Onto our final discussion point of the interview: Housing
Current Labour MPs have promised social housing, what are the Conservatives offering on this issue?
Chloe strongly stated that the Conservatives have built more social housing than any other Labour government and are planning on continuing to build “a huge amount of housing”, which she thinks is vitally important.
With the recent housing crisis/boom in prices, what are your top tips for young people trying to get on the housing ladder?
She stated that we need to build more houses to be able to lower the prices, a basic principle of supply and demand. She believes that there should be a mixture of private and government funded housing and the private sector has to be given incentive to build homes.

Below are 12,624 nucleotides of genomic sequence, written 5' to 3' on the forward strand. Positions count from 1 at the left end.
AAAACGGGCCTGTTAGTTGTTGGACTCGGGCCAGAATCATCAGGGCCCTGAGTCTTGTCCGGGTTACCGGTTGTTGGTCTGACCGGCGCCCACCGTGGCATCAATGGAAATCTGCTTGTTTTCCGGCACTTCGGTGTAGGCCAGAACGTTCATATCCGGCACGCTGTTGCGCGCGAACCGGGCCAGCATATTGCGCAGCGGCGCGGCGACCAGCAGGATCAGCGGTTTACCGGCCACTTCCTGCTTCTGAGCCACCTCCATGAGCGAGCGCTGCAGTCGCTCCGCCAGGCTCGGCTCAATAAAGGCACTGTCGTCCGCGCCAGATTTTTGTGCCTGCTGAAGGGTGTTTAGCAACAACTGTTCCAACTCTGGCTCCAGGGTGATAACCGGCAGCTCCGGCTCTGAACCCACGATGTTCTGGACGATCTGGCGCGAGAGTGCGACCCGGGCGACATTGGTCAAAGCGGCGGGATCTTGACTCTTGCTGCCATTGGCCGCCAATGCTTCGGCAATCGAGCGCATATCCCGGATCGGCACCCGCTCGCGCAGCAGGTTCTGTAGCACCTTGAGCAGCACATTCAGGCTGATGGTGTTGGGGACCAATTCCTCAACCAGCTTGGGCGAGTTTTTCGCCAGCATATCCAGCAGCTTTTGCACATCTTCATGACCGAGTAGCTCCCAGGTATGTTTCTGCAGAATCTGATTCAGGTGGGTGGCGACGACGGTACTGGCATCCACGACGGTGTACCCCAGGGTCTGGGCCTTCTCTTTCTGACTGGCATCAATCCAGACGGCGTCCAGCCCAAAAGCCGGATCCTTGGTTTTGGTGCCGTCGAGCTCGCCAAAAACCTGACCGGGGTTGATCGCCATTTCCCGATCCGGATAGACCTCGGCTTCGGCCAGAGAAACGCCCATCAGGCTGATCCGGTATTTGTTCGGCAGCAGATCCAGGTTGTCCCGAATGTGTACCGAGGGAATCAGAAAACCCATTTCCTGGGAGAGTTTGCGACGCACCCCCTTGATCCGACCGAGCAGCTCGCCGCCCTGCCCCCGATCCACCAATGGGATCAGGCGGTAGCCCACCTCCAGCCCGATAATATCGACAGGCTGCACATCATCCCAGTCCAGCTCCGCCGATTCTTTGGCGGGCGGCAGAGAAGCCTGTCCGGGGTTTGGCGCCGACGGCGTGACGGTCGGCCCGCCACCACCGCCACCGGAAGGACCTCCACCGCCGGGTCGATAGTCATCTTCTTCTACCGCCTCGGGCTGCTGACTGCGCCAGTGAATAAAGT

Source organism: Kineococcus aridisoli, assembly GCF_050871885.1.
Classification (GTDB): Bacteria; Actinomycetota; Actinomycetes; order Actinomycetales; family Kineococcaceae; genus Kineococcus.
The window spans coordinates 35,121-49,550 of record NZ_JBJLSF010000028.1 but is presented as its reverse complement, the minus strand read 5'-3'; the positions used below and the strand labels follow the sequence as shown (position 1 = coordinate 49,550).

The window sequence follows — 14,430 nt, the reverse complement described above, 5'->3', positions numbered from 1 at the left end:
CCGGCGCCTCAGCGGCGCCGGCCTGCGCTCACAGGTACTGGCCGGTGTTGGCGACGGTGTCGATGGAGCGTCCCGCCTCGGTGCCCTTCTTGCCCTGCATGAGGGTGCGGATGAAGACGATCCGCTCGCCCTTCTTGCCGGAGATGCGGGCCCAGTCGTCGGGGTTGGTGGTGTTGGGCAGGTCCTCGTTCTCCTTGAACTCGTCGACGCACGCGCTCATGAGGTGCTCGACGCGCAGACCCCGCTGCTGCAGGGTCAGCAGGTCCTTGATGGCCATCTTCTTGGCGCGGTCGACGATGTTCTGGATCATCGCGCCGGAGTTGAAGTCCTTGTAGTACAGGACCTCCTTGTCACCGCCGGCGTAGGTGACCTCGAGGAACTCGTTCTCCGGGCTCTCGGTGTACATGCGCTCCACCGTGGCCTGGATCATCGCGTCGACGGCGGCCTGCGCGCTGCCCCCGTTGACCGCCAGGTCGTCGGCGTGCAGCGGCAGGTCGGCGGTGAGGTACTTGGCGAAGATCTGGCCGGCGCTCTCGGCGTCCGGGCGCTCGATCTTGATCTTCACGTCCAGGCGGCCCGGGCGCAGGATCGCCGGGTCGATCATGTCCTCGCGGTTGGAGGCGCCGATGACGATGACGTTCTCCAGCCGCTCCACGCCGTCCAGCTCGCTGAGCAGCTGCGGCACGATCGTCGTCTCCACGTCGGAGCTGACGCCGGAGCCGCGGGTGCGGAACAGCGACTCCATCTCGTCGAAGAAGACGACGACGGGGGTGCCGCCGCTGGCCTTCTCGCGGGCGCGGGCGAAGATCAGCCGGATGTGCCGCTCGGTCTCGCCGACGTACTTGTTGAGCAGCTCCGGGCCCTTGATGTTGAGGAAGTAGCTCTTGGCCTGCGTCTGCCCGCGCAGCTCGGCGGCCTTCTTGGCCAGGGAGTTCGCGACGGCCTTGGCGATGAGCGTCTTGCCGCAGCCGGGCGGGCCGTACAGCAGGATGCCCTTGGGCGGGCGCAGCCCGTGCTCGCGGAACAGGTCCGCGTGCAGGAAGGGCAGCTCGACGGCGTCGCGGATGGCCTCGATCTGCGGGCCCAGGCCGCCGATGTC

Chloe concluding our interview by saying that ‘political parties are made up of people, and they are not something to be afraid of’. She hopes that she can connect with her constituents via surgeries which are ‘convenient’, as well as being active on social media.
Thank-you to Chloe for offering to help us out, and agreeing to meet for an interview.
Article compiled by George Bowman & Emily Oxbury